BIG TROUBLE IN LITTLE DC BOSS. WATCH YOURSELF, I'M COMING!
He thumbed his reply as more bullets impacted the scenery around him, each shot wider and more frustrated than the last, and closed his phone.
negative. i have things covered here. occupy the mall.
Coyote muscled through the hedges that served as the final barricade to the executive mansion and rounded the columns preceding its grand entrance and ascended the stairs and laid a hand on the knob of the double doors.
He twisted it, working at it like the a safe dial.
Two seconds later the tumblers fell into place and the huge titanium bars threaded through the reinforced gateway meant to hold the door in the face of artillery bombardment smoothly receded. Coyote swung open both doors and entered, arms spread wide to embrace his thunderous welcoming present.
Gunfire choked the normally stately atmosphere of the entrance hall, with its checkerboard floor tiles and its marble columns and crystal chandeliers. Coyote’s objective was the door directly across from where he now stood, over which hung the presidential seal—the portal to the Blue Room, the Oval Office. What stood between he and it were a dozen men in black suits and bullet proof vests and their artillery, trained as a single unit against him. Half fired over what looked like steel jersey barriers bolted to the floor or leered out from behind the pillars, while yet more flanked him out in the open and fired conventional handguns. Their collective firepower swarmed like hornets around Coyote, some passing so close that he could feel the heat from their friction on his skin. The fusillade demolished the White House entrance, shattering the reinforced glass and hammering swaths of smashed lead in long, sweeping arcs across the armored north wall like rivets pounded into iron. Their noise was not just deafening but blinding, obliterating every sense with its intensity.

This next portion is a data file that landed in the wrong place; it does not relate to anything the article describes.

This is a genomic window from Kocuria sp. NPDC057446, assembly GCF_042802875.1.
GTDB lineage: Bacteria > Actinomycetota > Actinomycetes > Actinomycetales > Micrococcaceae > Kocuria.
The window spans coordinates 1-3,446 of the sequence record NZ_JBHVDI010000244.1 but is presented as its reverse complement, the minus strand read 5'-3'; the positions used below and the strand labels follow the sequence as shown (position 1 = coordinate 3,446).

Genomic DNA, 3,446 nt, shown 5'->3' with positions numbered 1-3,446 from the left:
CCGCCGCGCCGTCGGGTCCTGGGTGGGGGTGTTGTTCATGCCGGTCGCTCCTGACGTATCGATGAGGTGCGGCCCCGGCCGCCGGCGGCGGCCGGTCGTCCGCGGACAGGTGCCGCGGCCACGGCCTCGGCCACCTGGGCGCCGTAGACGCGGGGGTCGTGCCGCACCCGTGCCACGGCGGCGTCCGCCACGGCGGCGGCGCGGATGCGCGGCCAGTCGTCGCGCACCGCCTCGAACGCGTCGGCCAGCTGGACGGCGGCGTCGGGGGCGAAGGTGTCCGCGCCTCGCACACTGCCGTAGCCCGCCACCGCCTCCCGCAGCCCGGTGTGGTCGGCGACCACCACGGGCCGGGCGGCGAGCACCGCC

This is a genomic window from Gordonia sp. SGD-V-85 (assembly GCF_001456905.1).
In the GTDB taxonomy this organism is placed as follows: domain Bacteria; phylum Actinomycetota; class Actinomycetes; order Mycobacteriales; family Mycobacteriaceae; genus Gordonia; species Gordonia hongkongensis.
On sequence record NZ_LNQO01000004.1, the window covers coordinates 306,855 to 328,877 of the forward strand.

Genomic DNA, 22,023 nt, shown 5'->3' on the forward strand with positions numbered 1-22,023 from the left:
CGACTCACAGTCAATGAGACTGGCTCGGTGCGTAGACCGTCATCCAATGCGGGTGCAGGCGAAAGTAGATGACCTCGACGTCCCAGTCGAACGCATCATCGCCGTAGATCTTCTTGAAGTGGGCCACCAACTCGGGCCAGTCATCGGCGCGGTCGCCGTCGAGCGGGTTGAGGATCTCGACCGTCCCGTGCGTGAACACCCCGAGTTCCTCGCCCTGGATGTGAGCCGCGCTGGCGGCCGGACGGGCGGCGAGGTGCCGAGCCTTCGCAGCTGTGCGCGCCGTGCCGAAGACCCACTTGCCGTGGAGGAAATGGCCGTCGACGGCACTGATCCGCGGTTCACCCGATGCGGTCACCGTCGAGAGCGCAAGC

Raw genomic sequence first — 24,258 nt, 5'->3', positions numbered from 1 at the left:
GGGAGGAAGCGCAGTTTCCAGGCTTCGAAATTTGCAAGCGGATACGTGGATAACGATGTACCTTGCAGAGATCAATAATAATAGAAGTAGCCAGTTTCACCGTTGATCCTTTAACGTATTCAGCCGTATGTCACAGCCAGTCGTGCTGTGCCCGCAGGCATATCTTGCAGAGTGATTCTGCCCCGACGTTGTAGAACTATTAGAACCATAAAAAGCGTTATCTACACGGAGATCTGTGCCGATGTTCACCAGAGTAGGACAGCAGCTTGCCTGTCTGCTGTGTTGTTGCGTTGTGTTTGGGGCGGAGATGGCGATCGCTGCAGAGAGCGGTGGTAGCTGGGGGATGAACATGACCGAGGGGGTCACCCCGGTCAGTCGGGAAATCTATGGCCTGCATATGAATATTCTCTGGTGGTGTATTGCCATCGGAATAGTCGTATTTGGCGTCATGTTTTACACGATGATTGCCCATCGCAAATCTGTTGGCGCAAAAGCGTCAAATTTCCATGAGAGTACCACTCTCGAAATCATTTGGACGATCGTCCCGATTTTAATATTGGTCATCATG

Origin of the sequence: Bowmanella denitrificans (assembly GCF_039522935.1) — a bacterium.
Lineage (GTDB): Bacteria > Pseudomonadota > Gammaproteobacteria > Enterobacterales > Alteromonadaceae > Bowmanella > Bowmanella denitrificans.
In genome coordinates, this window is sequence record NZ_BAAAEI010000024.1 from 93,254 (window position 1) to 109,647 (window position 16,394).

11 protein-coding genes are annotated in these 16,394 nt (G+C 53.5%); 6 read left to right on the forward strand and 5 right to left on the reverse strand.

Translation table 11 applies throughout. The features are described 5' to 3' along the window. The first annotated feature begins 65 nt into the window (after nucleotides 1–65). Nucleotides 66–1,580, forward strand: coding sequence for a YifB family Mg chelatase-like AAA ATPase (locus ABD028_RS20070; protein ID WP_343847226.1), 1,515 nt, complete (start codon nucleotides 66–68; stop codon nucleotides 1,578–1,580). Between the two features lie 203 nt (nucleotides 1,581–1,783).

All the while Coyote stood calmly in the maelstrom’s eye, unshot, untouched, ungrazed and wholly poised. As the security agents loosed half their total ammo on him he reached inside his jacket and produced from a holster his own sidearm. A Colt 1911 semiautomatic, with chrome nickel plating and a pearl grip. It was 100% stock—he’d made no modifications, and in fact bought it from a pawn shop in Kansas City, with money he had stolen from a pair of brothers he had killed in a town called Widow on the south end of the Oklahoma-Texas border. It was in every physical way unremarkable. But in Coyote’s hand, it was a magic wand.